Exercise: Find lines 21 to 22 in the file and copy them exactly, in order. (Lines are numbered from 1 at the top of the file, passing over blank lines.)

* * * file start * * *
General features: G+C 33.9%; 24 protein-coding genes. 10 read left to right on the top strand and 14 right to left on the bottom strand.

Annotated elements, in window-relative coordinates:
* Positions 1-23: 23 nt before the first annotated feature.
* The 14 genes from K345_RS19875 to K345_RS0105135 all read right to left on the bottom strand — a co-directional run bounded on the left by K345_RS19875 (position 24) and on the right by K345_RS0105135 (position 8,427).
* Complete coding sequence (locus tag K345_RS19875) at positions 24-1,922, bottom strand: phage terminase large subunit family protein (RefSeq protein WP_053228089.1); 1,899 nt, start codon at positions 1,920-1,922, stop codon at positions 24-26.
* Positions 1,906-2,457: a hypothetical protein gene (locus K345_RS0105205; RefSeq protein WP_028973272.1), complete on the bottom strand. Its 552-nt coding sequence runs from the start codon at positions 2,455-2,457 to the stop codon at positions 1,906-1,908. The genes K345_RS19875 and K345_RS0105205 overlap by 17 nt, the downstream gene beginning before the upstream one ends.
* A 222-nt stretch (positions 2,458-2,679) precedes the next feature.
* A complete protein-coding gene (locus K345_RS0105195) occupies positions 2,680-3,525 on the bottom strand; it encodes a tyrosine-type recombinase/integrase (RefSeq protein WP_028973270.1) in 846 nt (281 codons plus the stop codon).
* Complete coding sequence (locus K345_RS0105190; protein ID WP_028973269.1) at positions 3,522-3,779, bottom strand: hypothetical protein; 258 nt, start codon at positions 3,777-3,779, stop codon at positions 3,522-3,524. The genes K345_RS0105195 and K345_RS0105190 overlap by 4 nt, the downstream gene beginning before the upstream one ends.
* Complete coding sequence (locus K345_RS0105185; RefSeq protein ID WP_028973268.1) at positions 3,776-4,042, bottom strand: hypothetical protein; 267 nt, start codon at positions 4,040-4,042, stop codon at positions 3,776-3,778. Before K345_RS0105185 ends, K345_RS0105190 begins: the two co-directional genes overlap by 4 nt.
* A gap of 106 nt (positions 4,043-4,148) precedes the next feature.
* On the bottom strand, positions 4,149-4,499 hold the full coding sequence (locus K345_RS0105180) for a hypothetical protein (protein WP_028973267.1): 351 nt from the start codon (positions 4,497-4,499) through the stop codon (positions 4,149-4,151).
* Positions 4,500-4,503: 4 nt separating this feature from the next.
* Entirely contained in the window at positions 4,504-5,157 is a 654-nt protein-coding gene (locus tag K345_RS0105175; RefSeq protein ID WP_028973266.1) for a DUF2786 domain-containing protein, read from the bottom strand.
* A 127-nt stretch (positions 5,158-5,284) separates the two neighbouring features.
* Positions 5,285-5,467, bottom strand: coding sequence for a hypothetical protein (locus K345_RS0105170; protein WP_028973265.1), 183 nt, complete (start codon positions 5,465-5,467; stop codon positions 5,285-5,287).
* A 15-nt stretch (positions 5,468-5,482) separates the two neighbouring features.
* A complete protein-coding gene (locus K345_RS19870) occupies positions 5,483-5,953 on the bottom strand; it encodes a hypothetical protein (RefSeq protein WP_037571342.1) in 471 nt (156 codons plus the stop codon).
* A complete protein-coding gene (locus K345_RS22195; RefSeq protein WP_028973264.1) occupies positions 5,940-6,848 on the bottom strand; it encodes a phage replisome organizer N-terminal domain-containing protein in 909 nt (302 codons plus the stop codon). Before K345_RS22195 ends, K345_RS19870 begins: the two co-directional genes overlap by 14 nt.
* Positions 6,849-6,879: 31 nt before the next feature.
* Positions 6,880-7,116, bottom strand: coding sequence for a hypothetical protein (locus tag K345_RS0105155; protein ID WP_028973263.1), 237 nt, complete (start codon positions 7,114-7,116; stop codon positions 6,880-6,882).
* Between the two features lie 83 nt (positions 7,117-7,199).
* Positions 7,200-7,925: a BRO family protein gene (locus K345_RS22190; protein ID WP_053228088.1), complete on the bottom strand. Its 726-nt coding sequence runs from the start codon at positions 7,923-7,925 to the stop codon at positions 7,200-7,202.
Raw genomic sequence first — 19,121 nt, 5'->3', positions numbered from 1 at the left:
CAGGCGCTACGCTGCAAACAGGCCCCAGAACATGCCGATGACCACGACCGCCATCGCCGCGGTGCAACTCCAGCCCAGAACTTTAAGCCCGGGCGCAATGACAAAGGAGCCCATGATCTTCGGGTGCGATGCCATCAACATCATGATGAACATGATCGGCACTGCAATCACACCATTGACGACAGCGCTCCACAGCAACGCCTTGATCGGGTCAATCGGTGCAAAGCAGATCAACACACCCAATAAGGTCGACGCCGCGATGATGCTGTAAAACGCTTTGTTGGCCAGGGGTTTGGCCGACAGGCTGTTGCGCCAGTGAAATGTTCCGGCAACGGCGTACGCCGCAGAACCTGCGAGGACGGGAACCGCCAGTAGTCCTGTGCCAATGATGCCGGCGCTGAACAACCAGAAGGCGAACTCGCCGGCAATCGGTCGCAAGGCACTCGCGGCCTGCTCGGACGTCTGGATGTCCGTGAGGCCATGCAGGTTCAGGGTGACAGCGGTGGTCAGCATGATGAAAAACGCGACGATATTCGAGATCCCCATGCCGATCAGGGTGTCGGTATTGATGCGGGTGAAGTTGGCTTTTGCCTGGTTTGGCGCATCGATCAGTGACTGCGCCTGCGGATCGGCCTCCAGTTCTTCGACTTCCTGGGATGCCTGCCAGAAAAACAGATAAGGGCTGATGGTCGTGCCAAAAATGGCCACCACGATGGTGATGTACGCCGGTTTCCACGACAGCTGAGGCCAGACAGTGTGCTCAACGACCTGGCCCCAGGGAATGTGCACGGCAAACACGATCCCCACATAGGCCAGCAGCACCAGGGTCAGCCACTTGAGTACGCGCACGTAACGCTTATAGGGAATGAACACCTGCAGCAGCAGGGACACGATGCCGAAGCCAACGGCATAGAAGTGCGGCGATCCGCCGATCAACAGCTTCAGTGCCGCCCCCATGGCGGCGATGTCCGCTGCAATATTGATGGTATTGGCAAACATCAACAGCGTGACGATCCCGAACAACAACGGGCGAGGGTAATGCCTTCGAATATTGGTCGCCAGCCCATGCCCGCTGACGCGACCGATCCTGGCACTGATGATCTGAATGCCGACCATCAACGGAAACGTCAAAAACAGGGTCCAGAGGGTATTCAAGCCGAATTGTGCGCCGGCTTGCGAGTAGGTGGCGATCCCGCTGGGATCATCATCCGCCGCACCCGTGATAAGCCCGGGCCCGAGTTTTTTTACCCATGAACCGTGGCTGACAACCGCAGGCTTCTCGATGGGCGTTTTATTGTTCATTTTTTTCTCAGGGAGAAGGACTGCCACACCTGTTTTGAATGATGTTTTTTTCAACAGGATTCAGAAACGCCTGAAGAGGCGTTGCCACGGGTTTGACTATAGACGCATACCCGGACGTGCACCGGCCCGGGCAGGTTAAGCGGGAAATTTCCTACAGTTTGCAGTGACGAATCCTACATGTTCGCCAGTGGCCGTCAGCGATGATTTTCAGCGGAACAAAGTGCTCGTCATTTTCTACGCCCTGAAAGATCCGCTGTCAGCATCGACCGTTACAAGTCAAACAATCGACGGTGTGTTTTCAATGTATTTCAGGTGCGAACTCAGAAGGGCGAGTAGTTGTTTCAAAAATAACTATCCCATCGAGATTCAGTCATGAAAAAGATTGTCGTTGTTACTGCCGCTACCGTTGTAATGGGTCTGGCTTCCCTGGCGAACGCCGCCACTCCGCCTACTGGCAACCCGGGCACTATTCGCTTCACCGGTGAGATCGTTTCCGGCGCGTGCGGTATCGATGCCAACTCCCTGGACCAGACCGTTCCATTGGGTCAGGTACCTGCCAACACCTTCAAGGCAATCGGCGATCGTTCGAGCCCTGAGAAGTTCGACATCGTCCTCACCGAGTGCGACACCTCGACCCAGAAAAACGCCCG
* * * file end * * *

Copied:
* Positions 6,880-7,116, bottom strand: coding sequence for a hypothetical protein (locus tag K345_RS0105155; protein ID WP_028973263.1), 237 nt, complete (start codon positions 7,114-7,116; stop codon positions 6,880-6,882).
* Between the two features lie 83 nt (positions 7,117-7,199).